I don’t like it any more than you do. For one reason or another, the massive, ugly beast called The Middle just gets the best of us. For the most part, music is not sacrosanct. Yes, there are a few resilient souls — Bob Dylan seems to have found a rare ladder when The Middle started coming in his direction. But contrary to what we, the self-appointed Keepers of the Secret, who know that the state of things is not Creed and Nelly, for some bands, being in the middle would be quite nice-maybe even like, well, being on top.
I am not saying that our music heroes are striving for Billboard recognition. I can only guess. But I will say that, after listening to We are the only Friends We Have, Boston’s Piebald doesn’t seem to have the anecdote to the slippery little virus. With their latest release on Big Wheel Recreation, the seminally happy-go-lucky Piebald has smoothed out their sound, fixed that off-kilter wheel that previously meant for unpredictable and wonderfully choppy bumps in tempo, and has released a record that is less edgy and more…adorable, completing their transition from their days as an energetic, discordant (and misguided) straight-edge band.
Their new, adorable sound is not to say that they’ve made a huge departure. They’ve always been light-hearted folk. But with this latest release, coming after a break-up turned hiatus that lasted for one year, they’ve taken their innate quirkiness and spit out a pleasantly goofy, mischievously glib and benignly nice record.
Don’t get me wrong. I may be a jaded misanthrope, but I recognize feel-good music when I hear it. And that has, for me, always been the purpose of Piebald anyway. The opening track, “King of the Road,” highlights the facetious tone that pervades the record. About their infamous broken down “short bus,” Shettel sings, “We keep your door like it’s a postcard from camp/Maybe you’re in auto heaven/Oh man I really hope so.” Piebald has maintained their vision of using every chance they get to create anthems, their hooks complimented best by foot-stomping singalongs. And, coupled with exact-to-the-millisecond drums and stop and go guitars, the record is filled with energy.
Whereas before the band kept things interesting with surprising tempo changes and humorous lyrics, the focus now seems to be on creating infectious melodies and, well, humorous lyrics. The lyrics waver between witty and trite to irreverent and inane. “Downtown looks like don’t own if you look at it right,” sings Shettel in “Just a Simple Plan,” which at first you think is clever but then, because it sorta does look like don’t own, if you look at it right, but then you realize it doesn’t make much sense after all. Therein lies the band’s charm. But with fortune-cookie trite offerings like “If you bore then you must be boring, too” and “Life is what happens when we’re making plans,” it’d be a sin to take them too seriously.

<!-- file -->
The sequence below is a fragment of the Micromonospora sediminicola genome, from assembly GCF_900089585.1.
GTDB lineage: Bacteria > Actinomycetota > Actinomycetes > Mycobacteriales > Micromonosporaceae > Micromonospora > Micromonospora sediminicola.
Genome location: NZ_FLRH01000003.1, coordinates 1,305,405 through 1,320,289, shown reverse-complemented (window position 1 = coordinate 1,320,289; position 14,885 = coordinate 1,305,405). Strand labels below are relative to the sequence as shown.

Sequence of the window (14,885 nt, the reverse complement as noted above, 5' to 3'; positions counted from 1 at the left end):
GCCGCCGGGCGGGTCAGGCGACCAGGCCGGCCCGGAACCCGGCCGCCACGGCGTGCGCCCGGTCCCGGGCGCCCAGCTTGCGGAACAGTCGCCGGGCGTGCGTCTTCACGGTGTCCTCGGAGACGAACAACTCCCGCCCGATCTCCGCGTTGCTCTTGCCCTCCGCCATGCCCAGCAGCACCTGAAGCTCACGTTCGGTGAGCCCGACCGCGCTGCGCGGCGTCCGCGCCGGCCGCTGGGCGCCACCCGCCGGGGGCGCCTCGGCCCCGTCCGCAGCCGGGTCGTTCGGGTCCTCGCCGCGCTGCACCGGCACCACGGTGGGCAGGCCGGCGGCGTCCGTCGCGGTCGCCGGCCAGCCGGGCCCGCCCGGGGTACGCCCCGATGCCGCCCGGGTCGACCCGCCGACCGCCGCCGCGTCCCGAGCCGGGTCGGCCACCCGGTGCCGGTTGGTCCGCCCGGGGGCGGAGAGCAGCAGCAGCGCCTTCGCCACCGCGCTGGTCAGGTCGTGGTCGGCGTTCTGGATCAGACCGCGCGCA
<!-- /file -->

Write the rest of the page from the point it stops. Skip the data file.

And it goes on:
With 44 minutes of infectious melodies, drums that smack in tandem with choppy chord changes, what’s really smooth about this record is the production. Producer Paul G. Kolderie, made famous working with Radiohead and the Pixies, among others, has opened up a new arena of sounds and techniques for Piebald, throwing a thick layer of varnish over any sharp edges and freeing them from the bare-bones production of their impecunious hardcore days. This includes using of a group of first-graders singing an introduction, highlighting a song with the ever-popular sound of synthesized wind in space, and incorporating pianos and horns.
Piebald, making the most of their journey to the middle, are still charming little bastards, but now they come all rolled up in a shining, glisteningly smooth hi-fi package. And they’re just in time for the recent emergence of interest from the mainstream listeners and music industry. They still have warm, upbeat guitars, and a tone that incites toe-tapping as opposed to floorpunching. But, even with their new glossiness, they haven’t lost all integrity-they’re football fields away from saying anything as insulting as “Live right now/Just be yourself/It doesn’t matter if that’s good enough/For someone else”- lyrics from a song with a stunningly apropos title from a band whose slope was steep and whose period of making valid songs was brief.